Les Marshak:

From WABC’s Star Search To ‘Today’ On NBC

by Scott Benjamin

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Les Marshak on the air at Musicradio WABC

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Les in 2005
(photos courtesy Les Marshak)


After five years at Radio NY Worldwide – a huge commercial shortwave operation – and at WRFM locally, in 1969 Les Marshak wanted to come home to Musicradio77 WABC. 

Famed WABC night air personality Scott Muni called to formally notify Les that he had won the station’s Star Search air personality contest in 1961, when Les was a student at Columbia University. 

Soon, Les was assisting Scott during his appearances at Freedomland in the Baychester section of the Bronx and reading high school sports scores on his show. A short time later he became best friends with WABC air personality Cousin Bruce Morrow – a relationship that has continued to this day. Les worked with Brucie on his shows at Palisades Amusement Park in New Jersey. He also served as WABC’s Youth Director. 

In 1969 Les applied to be a summer ABC relief staff announcer. 

 “I admired and followed the 27 staff announcers that were the signature of ABC,” he said in a May 19, 2021 phone interview with Musicradio77.com. 

That roster included Fred Foy, who had been the announcer for “The Lone Ranger” and by then was the announcer for Dick Cavett’s ABC television show, and Joel Crager, who for years was the voice for E.F. Hutton, the ABC Movie of the Week and Ivory Soap. 

“I didn’t know where this would lead to, but since most of my staff assignments were on local radio, it couldn’t hurt to get closer to my dream to be back on WABC,” Les explained. 

The staff announcers had a variety of assignments: WABC, WABC-FM, WABC-TV Channel 7, the American Contemporary Radio Network and ABC television. 

ABC staff announcer Milton Cross – who was best-known for his work since 1931 on the weekly Metropolitan Opera radio broadcasts – walked by as Les was preparing for his audition. 

Les was struggling with a “classical music script for WABC-FM, which was then playing classical and jazz.” 

Mr. Cross said, “Could I help you with the pronunciation?” 

.Les remarked, “This was the iconic voice that my dad listened to on the radio on Saturday afternoon.” 

Crager told Musicradio77.com in 2006 that the first four years he worked there he always called him, “Mr. Cross,” noting that Milton was “very charismatic.”

However, in a 2006 phone interview with Musciradio77.com, former CNBC anchor Ted David, who was an ABC Page in the late 1960s, noted that Milton “came and went and did his job as though he was the janitor or the mailman."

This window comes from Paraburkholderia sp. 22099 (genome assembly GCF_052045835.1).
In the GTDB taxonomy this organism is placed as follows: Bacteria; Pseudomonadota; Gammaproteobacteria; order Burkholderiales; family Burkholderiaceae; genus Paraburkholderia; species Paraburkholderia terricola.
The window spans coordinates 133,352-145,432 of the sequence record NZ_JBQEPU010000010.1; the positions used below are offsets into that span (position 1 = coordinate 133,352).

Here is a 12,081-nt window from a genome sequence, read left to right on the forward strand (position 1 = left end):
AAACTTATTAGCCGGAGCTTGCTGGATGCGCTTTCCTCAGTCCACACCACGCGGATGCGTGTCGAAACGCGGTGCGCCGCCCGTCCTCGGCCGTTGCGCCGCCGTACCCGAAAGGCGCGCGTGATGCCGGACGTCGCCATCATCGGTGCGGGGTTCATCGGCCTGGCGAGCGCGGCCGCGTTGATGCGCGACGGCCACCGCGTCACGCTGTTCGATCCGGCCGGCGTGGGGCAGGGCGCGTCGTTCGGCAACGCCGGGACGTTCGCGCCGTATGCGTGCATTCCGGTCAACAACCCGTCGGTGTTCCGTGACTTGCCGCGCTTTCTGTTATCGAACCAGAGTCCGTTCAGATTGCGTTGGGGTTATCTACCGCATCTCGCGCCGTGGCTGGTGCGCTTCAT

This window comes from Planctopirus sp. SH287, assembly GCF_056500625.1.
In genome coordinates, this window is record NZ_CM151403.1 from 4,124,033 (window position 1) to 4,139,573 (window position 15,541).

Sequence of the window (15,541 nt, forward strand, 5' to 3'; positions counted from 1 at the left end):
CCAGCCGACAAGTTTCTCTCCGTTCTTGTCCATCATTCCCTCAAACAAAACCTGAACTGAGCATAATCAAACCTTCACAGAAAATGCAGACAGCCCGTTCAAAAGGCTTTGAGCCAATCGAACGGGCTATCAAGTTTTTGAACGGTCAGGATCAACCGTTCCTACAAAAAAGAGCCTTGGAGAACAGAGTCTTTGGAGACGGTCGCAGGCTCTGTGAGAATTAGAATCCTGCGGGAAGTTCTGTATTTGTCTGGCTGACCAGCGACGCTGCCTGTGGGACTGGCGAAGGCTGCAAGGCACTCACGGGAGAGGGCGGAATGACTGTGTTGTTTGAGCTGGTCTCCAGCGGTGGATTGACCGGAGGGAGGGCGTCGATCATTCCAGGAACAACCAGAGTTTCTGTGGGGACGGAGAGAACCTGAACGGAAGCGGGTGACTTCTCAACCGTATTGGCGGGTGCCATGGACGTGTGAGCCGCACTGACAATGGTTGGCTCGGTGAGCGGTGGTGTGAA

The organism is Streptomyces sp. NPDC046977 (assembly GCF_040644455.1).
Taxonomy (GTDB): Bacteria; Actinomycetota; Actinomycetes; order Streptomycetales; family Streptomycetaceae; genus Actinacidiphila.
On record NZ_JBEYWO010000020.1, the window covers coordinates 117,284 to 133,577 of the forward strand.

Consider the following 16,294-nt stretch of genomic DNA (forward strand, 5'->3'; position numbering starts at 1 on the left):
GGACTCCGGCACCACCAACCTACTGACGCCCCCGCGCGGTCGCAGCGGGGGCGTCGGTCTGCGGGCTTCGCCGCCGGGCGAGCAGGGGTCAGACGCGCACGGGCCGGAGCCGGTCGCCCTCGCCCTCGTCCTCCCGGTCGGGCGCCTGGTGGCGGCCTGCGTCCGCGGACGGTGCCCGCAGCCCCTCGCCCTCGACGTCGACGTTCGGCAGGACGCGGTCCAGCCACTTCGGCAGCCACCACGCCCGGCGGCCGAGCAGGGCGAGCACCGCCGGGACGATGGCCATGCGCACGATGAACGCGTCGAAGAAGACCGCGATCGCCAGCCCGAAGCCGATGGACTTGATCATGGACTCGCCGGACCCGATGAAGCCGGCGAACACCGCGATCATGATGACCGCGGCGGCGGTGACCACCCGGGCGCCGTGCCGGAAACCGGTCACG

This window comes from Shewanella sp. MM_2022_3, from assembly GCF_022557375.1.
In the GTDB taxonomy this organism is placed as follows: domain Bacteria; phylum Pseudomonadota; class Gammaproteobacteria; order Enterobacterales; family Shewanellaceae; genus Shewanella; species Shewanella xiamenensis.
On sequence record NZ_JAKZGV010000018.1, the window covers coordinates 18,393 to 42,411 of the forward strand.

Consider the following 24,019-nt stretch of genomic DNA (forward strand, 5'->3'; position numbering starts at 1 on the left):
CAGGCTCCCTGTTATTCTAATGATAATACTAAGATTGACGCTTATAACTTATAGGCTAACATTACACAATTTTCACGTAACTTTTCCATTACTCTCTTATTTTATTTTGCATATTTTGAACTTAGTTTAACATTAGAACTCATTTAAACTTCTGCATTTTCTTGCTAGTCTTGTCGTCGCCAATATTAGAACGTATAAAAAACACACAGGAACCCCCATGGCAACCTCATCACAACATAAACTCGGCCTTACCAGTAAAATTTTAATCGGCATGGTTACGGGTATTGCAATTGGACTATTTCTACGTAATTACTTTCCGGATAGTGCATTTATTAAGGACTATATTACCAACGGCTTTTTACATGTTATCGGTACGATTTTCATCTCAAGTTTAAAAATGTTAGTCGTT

With help from “Mr. Cross,” Les landed the job, and got noticed by 77 WABC program director Rick Sklar, who made him the Sunday morning 2 to 5 o’clock air personality.

One of his staff announcer duties was doing the newscasts on WABC during the final weeks of Charlie Greer’s overnight show.

After Charlie left in August, Roby Yonge was assigned to the overnight show which included six live commercials per hour for the sponsor, Denison's, the mean’s clothier in Union, New Jersey.

Roby Yonge’s WABC career was in decline after he was moved off the Monday through Saturday 1 to 3 p.m. show in early January after a year in that slot.

However, after being informed that his contract wasn’t being renewed, Roby discussed the “Paul Is Dead” rumors about Beatle Paul McCartney on Tuesday morning, October 21, 1969, and Sklar summoned Les to the station, had a security guard remove Roby from the studio and had Les complete that show. He continued on the overnights until Jay Reynolds arrived in February 1970.

A month later Les was on the air at WPIX-FM, which led to many “major ramp-ups.”

Since Les is the most proficient archivist this side of  Doonesbury  cartoonist Garry Trudeau – he still has the telegram informing him about being selected as the WABC Star Search winner - Robyn Stecher, a vice president at Don Buchwald & Associates,  his agent, recommended  that he do a “museum piece for all his  followers.” 

 “Les Marshak’s Career Highlights” (21-mintesu, 29-seconds) was posted at YouTube in 2019 and has footage on him announcing the Tony Awards, the Academy Awards, the Emmys, holiday shows, commercials for NBC Sports, and Sam Goody’s, and the regional Emmy-nominated report he did for WNBC-TV New York in 2008 on the videos he had of New York Yankees players and announcer Mel Allen departing the ballpark from the 1950s.